PRIME render offload is the ability to have an X screen rendered by one GPU, but choose certain applications within that X screen to be rendered on a different GPU. This is particularly useful in combination with dynamic power management to leave an NVIDIA GPU powered off except when it is needed to render select performance-sensitive applications.
The GPU rendering the majority of the X screen is known as the "sink", and the GPU to which certain application rendering is "offloaded" is known as the "source". The render offload source produces content that is presented on the render offload sink. The NVIDIA driver can function as a PRIME render offload source, to offload rendering of GLX+OpenGL or Vulkan, presenting to an X screen driven by the xf86-video-modesetting X driver.
NVIDIA's PRIME render offload support requires X.Org xserver version 1.20.7 or newer.
On systems with both an integrated GPU and an NVIDIA discrete GPU, the X.Org X server version 1.20.7 and newer will automatically use NVIDIA's PRIME render offload support if the system BIOS is configured to boot on the iGPU and no other explicit configuration files are present. Note that some Linux distributions (such as Ubuntu) may configure the X server differently. Please refer to your distribution's documentation for details.
If GPU screen creation was successful, the log file
/var/log/Xorg.0.log should contain lines with
"NVIDIA(G0)", and querying the RandR providers with
xrandr --listproviders should display a
provider named "NVIDIA-G0" (for "NVIDIA GPU screen 0"). For
Providers: number : 2 Provider 0: id: 0x221 cap: 0x9, Source Output, Sink Offload crtcs: 3 outputs: 6 associated providers: 0 name:modesetting Provider 1: id: 0x1f8 cap: 0x0 crtcs: 0 outputs: 0 associated providers: 0 name:NVIDIA-G0
To configure a graphics application to be offloaded to the
NVIDIA GPU screen, set the environment variable
1. If the graphics application uses Vulkan
or EGL, that should be all that is needed. If the graphics
application uses GLX, then also set the environment variable
nvidia, so that GLVND loads the
NVIDIA GLX driver.
__NV_PRIME_RENDER_OFFLOAD=1 vkcube __NV_PRIME_RENDER_OFFLOAD=1 __GLX_VENDOR_LIBRARY_NAME=nvidia glxinfo | grep vendor
variable causes the special Vulkan layer
VK_LAYER_NV_optimus to be loaded. Vulkan
applications use the Vulkan API to enumerate the GPUs in the system
and select which GPU to use; most Vulkan applications will use the
first GPU reported by Vulkan. The
VK_LAYER_NV_optimus layer causes the GPUs
to be sorted such that the NVIDIA GPUs are enumerated first. For
finer-grained control, the
VK_LAYER_NV_optimus layer looks at the
environment variable. The value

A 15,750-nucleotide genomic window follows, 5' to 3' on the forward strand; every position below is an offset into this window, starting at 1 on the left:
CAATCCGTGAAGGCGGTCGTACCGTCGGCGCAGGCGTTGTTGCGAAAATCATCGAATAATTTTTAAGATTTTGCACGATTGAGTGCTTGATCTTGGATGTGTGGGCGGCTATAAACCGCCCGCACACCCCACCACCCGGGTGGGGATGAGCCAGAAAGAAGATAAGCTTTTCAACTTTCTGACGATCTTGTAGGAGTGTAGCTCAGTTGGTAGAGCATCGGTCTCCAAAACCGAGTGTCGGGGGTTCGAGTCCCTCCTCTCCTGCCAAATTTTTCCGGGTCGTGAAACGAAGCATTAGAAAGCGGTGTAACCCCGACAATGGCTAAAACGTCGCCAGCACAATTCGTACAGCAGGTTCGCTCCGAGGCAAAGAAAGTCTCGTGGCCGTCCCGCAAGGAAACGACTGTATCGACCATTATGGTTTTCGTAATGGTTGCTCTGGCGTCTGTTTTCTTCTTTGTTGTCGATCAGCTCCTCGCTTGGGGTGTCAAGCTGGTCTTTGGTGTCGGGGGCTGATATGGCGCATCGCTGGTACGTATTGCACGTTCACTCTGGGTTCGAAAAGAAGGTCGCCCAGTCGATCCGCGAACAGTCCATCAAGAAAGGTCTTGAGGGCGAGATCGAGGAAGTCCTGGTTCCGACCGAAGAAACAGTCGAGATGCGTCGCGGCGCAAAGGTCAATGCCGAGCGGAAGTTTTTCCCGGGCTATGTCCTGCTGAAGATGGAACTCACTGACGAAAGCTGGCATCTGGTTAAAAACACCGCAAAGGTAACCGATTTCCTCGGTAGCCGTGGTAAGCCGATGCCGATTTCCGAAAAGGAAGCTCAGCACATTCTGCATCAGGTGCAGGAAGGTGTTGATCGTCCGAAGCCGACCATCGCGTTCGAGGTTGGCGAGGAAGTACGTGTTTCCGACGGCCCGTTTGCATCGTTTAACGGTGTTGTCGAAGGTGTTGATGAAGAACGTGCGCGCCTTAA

VK_LAYER_NV_optimus to only report NVIDIA
GPUs to the Vulkan application. The value
VK_LAYER_NV_optimus to only report
non-NVIDIA GPUs to the Vulkan application.
__NV_PRIME_RENDER_OFFLOAD=1 __VK_LAYER_NV_optimus=NVIDIA_only vkcube __NV_PRIME_RENDER_OFFLOAD=1 __VK_LAYER_NV_optimus=non_NVIDIA_only vkcube
For OpenGL with either GLX or EGL, the environment variable
finer-grained control. While
__NV_PRIME_RENDER_OFFLOAD=1 tells GLX or
EGL to use the first NVIDIA GPU screen,
__NV_PRIME_RENDER_OFFLOAD_PROVIDER can use
an RandR provider name to pick a specific NVIDIA GPU screen, using
the NVIDIA GPU screen names reported by
__NV_PRIME_RENDER_OFFLOAD=1 __GLX_VENDOR_LIBRARY_NAME=nvidia glxgears __NV_PRIME_RENDER_OFFLOAD_PROVIDER=NVIDIA-G0 __GLX_VENDOR_LIBRARY_NAME=nvidia glxgears __NV_PRIME_RENDER_OFFLOAD=1 eglinfo __NV_PRIME_RENDER_OFFLOAD_PROVIDER=NVIDIA-G0 eglinfo
After starting the X server, verify that the
xf86-video-modesetting X driver is using "glamoregl". The log file
/var/log/Xorg.0.log should contain
something like this:
[1272173.618] (II) Loading sub module "glamoregl" [1272173.618] (II) LoadModule: "glamoregl" [1272173.618] (II) Loading /usr/lib/xorg/modules/libglamoregl.so [1272173.622] (II) Module glamoregl: vendor="X.Org Foundation" [1272173.622] compiled for 1.20.4, module version = 1.0.1 [1272173.622] ABI class: X.Org ANSI C Emulation, version 0.4 [1272173.638] (II) modeset(0): glamor X acceleration enabled on Mesa DRI Intel(R) HD Graphics 630 (Kaby Lake GT2) [1272173.638] (II) modeset(0): glamor initialized
If glamoregl could not be loaded, the X log may report something like:
[1271802.673] (II) Loading sub module "glamoregl" [1271802.673] (II) LoadModule: "glamoregl" [1271802.673] (WW) Warning, couldn't open module glamoregl [1271802.673] (EE) modeset: Failed to load module "glamoregl" (module does not exist, 0) [1271802.673] (EE) modeset(0): Failed to load glamor module.
in which case, consult your distribution's documentation for how to (re-)install the package containing glamoregl.
If the server didn't create a GPU screen automatically, ensure
that the nvidia_drm kernel module is loaded. This should normally
happen by default, but you can confirm by running
lsmod | grep nvidia_drm to see if the
kernel module is loaded. Run
nvidia_drm to load it.
If automatic configuration does not work, it may be necessary to explicitly configure the iGPU and dGPU devices in xorg.conf:
Section "ServerLayout" Identifier "layout" Screen 0 "iGPU" EndSection Section "Device" Identifier "iGPU" Driver "modesetting" EndSection Section "Screen" Identifier "iGPU" Device "iGPU" EndSection Section "Device" Identifier "dGPU" Driver "nvidia" EndSection